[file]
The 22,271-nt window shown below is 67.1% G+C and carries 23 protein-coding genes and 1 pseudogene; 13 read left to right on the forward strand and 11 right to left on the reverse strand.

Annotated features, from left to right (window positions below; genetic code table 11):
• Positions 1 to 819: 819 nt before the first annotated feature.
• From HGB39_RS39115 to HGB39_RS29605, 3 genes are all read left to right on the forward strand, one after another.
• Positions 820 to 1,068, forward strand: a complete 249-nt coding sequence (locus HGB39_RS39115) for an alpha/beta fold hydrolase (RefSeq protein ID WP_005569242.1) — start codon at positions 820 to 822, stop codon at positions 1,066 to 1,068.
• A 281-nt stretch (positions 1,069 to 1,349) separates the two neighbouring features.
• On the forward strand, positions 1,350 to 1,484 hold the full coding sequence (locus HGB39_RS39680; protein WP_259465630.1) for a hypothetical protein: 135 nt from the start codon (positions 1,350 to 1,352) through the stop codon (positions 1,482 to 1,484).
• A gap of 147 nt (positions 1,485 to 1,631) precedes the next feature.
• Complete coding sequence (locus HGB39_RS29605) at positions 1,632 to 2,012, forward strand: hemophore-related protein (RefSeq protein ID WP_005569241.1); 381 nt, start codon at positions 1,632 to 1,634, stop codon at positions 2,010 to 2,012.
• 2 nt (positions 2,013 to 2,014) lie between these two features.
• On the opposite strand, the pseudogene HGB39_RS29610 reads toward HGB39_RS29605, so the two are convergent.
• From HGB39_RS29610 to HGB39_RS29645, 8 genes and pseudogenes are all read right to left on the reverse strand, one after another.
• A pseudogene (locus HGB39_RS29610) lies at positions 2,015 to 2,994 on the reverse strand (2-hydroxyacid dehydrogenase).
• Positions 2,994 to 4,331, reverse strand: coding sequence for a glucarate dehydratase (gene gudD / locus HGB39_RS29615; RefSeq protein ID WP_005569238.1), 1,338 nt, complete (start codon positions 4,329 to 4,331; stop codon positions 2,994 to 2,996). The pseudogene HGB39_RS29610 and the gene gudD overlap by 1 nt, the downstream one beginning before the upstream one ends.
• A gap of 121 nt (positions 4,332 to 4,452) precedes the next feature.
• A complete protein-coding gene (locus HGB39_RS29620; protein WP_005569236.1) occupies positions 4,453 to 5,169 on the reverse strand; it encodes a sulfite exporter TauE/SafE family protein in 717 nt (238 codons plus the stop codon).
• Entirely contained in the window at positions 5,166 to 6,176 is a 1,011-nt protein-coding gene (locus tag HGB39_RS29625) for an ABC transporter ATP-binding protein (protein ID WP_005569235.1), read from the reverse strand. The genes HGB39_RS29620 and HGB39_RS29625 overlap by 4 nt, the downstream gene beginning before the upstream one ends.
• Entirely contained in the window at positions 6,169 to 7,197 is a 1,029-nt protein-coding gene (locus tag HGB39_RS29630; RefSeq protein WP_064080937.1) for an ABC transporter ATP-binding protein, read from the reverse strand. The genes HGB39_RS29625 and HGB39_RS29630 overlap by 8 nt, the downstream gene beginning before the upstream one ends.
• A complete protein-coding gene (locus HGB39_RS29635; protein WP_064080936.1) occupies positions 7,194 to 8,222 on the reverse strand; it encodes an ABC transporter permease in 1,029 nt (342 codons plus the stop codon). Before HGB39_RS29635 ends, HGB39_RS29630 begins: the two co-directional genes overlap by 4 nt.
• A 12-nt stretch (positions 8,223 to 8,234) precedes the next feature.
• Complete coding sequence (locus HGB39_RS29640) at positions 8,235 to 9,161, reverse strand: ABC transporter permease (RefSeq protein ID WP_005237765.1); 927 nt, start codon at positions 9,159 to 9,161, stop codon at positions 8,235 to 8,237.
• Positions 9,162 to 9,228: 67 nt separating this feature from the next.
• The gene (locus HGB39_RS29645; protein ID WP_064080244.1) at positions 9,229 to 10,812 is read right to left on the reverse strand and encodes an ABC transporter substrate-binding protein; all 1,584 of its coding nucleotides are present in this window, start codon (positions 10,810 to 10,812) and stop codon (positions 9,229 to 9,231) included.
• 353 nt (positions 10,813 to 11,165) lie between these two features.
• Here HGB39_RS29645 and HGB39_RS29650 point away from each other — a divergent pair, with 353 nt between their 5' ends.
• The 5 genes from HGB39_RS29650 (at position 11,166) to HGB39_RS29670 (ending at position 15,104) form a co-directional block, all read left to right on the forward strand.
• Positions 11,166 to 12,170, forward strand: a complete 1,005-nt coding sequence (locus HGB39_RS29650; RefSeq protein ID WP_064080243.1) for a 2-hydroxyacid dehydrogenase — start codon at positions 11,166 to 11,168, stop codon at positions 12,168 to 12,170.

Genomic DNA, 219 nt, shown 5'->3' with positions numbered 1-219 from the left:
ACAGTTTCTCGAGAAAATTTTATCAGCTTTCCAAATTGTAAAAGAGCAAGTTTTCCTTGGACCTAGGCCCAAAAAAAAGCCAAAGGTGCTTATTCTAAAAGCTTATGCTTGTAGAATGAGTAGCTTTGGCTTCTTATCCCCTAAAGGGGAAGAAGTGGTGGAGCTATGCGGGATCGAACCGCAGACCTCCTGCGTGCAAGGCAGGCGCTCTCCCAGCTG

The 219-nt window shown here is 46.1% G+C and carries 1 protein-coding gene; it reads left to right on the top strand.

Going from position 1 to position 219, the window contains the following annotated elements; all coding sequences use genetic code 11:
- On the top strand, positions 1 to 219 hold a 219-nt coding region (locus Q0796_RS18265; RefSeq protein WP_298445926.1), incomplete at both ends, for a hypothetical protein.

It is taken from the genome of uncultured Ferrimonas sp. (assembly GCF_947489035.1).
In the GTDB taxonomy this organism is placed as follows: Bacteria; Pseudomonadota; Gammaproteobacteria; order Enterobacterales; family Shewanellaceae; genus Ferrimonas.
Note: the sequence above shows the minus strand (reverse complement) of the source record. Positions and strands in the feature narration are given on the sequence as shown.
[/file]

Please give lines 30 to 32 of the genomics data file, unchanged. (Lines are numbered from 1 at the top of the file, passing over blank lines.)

The 219-nt window shown here is 46.1% G+C and carries 1 protein-coding gene; it reads left to right on the top strand.

Going from position 1 to position 219, the window contains the following annotated elements; all coding sequences use genetic code 11:
- On the top strand, positions 1 to 219 hold a 219-nt coding region (locus Q0796_RS18265; RefSeq protein WP_298445926.1), incomplete at both ends, for a hypothetical protein.